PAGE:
The act or fact of stopping by means of or as if by means of a brake. See: → magnetic braking; → radiative braking; → tidal braking; → braking index.
Verbal noun of → brake.
Fr.: indice de freinage
A parameter indicating the rate at which a → pulsar slows down. Neutron stars are powered by → rotational energy and lose energy by accelerating particle → winds and by emitting → electromagnetic radiation. The → rotation frequency, Ω, thus decreases with time and this slowdown is usually described by the relation Ω. = - kΩn, where k is a positive constant which depends on the → moment of inertia and the → magnetic dipole moment of the → neutron star and n is the braking index. Conventionally, the braking index is derived by differentiation of the above equation, yielding n = ΩΩ.. / Ω.2. In a highly simplified model in which the spin-down torque arises from dipole radiation at the rotation frequency, one expects n = 3 (Johnston, S., Galloway, D., 1999, arXiv:astro-ph/9905058).
Fr.: freinage magnétique
The process whereby a star which loses mass slows down under the action of its → magnetic field. The stellar material follows the → magnetic field lines extending well beyond the stellar surface. The material gain → angular momentum and the underlying object is slowed down. Magnetic braking is an efficient mechanism for removing angular momentum from the the rotating object. See also → disk locking.
magnetic braking catastrophe
negunzâr-e legâmeš-e meqnâtisi
Fr.: catastrophe du freinage magnétique
The failure of numerical star formation calculations to produce rotationally supported → Keplerian disks because of the → magnetic braking effect, when → magnetic fields of strengths comparable to those observed in → molecular clouds are accounted for. The formation and early evolution of disks is a long-standing fundamental problem in → star formation models. Early work in the field had concentrated on the simpler problem of disk formation from the → collapse of a rotating dense core in the absence of a magnetic field. However, dense star-forming cores are observed to be significantly magnetized. There is increasing theoretical evidence that disk formation is greatly modified, perhaps even suppressed, by a dynamically important magnetic field. This has been found in analytic studies, axisymmetric numerical models and in 3D calculations using → ideal magnetohydrodynamics. By contrast, recent observations suggest the presence of massive, 50-100 AU disks and evidence for associated → outflows in the earliest (→ class 0) stages of star formation around both low and high mass stars. Two primary solutions have been proposed: → turbulence and → non-ideal magnetohydrodynamics. Calculations of the collapse of a massive 100 Msun core have shown that 100 AU scale disk formation in the presence of strong magnetic fields was indeed possible, with some argument over whether this is caused by turbulent reconnection or another mechanism. Studies, using simulations of collapsing 5 Msun cores, have found that turbulence diffuses the strong magnetic field out of the inner regions of the core, and that the non-zero → angular momentum of the turbulence causes a misalignment between the rotation axis and the magnetic field. Both of these effects reduce the magnetic braking, and allow a massive disk to form (Wurster et al. 2016, arxiv/1512.01597 and references therein).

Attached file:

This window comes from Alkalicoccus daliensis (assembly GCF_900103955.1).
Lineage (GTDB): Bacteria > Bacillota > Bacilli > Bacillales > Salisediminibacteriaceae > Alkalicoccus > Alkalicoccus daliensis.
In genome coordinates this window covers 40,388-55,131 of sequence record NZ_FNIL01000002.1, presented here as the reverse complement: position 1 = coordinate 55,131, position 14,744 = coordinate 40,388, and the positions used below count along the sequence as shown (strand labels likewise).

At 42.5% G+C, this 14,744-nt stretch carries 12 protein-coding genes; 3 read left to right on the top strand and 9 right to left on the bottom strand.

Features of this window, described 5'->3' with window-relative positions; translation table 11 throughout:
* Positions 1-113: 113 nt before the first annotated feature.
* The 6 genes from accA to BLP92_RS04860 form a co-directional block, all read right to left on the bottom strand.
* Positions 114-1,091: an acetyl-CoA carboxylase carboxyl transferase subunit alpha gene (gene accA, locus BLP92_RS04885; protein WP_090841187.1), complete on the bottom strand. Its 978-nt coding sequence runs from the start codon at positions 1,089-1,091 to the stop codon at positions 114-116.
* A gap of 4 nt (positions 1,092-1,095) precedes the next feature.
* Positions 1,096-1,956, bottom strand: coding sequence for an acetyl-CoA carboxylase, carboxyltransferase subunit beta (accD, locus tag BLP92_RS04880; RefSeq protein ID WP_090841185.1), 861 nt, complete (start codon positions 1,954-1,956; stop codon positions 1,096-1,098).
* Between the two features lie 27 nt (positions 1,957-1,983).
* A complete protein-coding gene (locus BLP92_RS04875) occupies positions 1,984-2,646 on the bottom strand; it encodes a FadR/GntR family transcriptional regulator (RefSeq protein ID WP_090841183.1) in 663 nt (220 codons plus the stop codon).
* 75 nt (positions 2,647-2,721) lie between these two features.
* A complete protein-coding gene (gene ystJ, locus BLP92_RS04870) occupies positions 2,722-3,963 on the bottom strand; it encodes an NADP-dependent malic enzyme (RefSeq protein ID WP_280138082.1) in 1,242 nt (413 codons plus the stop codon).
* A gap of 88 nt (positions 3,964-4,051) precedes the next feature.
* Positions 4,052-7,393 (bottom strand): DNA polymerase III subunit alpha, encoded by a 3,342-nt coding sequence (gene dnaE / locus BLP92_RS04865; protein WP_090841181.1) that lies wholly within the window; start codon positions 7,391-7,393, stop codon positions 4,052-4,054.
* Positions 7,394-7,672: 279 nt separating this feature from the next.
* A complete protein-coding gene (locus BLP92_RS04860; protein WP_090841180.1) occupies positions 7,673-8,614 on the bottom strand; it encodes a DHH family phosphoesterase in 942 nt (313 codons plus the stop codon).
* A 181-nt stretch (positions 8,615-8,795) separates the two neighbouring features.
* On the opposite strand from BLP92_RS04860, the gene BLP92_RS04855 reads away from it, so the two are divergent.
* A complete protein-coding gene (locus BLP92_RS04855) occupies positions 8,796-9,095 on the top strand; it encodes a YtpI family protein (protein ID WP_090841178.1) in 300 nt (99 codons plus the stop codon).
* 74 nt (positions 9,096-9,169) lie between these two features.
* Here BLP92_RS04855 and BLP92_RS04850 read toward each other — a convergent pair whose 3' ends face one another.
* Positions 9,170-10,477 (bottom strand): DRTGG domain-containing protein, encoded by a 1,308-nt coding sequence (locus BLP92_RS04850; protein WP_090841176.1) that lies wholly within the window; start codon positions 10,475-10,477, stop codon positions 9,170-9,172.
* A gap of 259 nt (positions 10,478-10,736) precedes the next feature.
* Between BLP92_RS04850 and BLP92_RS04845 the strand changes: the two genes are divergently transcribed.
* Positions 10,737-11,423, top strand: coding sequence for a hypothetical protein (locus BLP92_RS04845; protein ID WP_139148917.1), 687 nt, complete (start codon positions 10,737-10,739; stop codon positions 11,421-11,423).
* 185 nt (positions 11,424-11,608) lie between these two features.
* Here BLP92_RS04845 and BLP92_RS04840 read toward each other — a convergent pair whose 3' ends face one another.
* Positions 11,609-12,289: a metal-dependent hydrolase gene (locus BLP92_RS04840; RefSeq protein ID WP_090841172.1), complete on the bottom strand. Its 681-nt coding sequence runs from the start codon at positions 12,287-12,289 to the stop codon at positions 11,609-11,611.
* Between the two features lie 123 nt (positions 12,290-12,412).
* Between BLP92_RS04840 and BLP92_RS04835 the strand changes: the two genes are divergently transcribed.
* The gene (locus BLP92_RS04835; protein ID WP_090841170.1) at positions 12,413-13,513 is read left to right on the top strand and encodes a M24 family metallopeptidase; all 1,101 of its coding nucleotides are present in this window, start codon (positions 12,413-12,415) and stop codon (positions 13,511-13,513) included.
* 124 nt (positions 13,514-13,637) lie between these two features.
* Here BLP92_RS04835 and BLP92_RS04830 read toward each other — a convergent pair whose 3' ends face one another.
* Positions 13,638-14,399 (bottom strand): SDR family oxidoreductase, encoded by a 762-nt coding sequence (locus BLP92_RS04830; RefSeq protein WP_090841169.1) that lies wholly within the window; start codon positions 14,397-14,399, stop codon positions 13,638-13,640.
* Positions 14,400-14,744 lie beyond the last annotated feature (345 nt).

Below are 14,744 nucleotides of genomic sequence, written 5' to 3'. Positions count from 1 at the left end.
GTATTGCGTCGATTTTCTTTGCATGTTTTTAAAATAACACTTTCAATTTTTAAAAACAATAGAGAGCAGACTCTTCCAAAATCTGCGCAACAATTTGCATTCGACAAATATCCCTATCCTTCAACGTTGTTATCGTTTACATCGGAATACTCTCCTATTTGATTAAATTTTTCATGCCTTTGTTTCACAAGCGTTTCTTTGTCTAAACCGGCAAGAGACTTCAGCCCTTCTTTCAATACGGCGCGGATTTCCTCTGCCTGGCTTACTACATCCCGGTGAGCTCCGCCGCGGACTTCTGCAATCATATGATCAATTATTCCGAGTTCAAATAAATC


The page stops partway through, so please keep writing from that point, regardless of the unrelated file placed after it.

→ magnetic; → braking; → catastrophe.
Fr.: freinage radiatif
The slowing down of a star's rotation due to radiative momentum transfer caused by emission of electromagnetic radiation.
Fr.: freinage des marées
The physical process that slows the → Earth's rotation rate due to → tidal friction. The → Earth rotates faster than the → Moon orbits the Earth (24 hours compared to 27 days). The → friction between the ocean and the solid Earth below drags the → tidal bulge ahead of the line joining the Earth and the Moon. The → gravitational attraction of the Moon on the bulge provides a braking action on the Earth and decelerates its rotation. Tidal braking lengthens the day by 0.002 seconds every century. Because the total → angular momentum of the → Earth-Moon system in conserved, the loss in the angular momentum of the Earth is compensated by the orbital angular momentum of the Moon. Hence, the Moon moves away from Earth at a rate of about 3 cm per year. This process must continue until Earth's → day and → month are equal, at which point the Moon will never seem to move in Earth's sky and Earth is said to be tidally locked to the Moon (→ tidal locking).